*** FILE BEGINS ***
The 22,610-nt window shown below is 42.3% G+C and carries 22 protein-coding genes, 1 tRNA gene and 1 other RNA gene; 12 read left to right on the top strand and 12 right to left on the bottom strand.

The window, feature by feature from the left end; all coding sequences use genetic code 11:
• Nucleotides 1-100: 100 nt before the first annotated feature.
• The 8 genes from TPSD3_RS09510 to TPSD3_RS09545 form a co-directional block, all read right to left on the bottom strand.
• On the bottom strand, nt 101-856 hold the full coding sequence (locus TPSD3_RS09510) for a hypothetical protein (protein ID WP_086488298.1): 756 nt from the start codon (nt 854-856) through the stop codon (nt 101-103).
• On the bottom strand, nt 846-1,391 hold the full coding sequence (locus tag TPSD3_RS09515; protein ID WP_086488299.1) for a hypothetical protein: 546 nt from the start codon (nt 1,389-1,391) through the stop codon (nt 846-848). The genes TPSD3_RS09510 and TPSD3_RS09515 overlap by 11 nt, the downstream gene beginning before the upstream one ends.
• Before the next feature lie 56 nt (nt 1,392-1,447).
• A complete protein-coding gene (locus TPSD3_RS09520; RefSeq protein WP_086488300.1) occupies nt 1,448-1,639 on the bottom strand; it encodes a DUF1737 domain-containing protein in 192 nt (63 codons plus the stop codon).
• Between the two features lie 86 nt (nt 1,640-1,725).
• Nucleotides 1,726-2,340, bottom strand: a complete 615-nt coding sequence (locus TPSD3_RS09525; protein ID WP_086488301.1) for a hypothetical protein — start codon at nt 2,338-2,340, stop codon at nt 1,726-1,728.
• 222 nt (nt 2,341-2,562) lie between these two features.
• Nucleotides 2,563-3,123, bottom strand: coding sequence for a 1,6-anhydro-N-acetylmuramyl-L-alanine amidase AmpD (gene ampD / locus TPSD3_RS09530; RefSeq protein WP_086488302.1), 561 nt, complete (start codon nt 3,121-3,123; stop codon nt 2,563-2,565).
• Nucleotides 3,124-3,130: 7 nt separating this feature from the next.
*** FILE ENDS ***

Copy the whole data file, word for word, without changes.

The 22,610-nt window shown below is 42.3% G+C and carries 22 protein-coding genes, 1 tRNA gene and 1 other RNA gene; 12 read left to right on the top strand and 12 right to left on the bottom strand.

The window, feature by feature from the left end; all coding sequences use genetic code 11:
• Nucleotides 1-100: 100 nt before the first annotated feature.
• The 8 genes from TPSD3_RS09510 to TPSD3_RS09545 form a co-directional block, all read right to left on the bottom strand.
• On the bottom strand, nt 101-856 hold the full coding sequence (locus TPSD3_RS09510) for a hypothetical protein (protein ID WP_086488298.1): 756 nt from the start codon (nt 854-856) through the stop codon (nt 101-103).
• On the bottom strand, nt 846-1,391 hold the full coding sequence (locus tag TPSD3_RS09515; protein ID WP_086488299.1) for a hypothetical protein: 546 nt from the start codon (nt 1,389-1,391) through the stop codon (nt 846-848). The genes TPSD3_RS09510 and TPSD3_RS09515 overlap by 11 nt, the downstream gene beginning before the upstream one ends.
• Before the next feature lie 56 nt (nt 1,392-1,447).
• A complete protein-coding gene (locus TPSD3_RS09520; RefSeq protein WP_086488300.1) occupies nt 1,448-1,639 on the bottom strand; it encodes a DUF1737 domain-containing protein in 192 nt (63 codons plus the stop codon).
• Between the two features lie 86 nt (nt 1,640-1,725).
• Nucleotides 1,726-2,340, bottom strand: a complete 615-nt coding sequence (locus TPSD3_RS09525; protein ID WP_086488301.1) for a hypothetical protein — start codon at nt 2,338-2,340, stop codon at nt 1,726-1,728.
• 222 nt (nt 2,341-2,562) lie between these two features.
• Nucleotides 2,563-3,123, bottom strand: coding sequence for a 1,6-anhydro-N-acetylmuramyl-L-alanine amidase AmpD (gene ampD / locus TPSD3_RS09530; RefSeq protein WP_086488302.1), 561 nt, complete (start codon nt 3,121-3,123; stop codon nt 2,563-2,565).
• Nucleotides 3,124-3,130: 7 nt separating this feature from the next.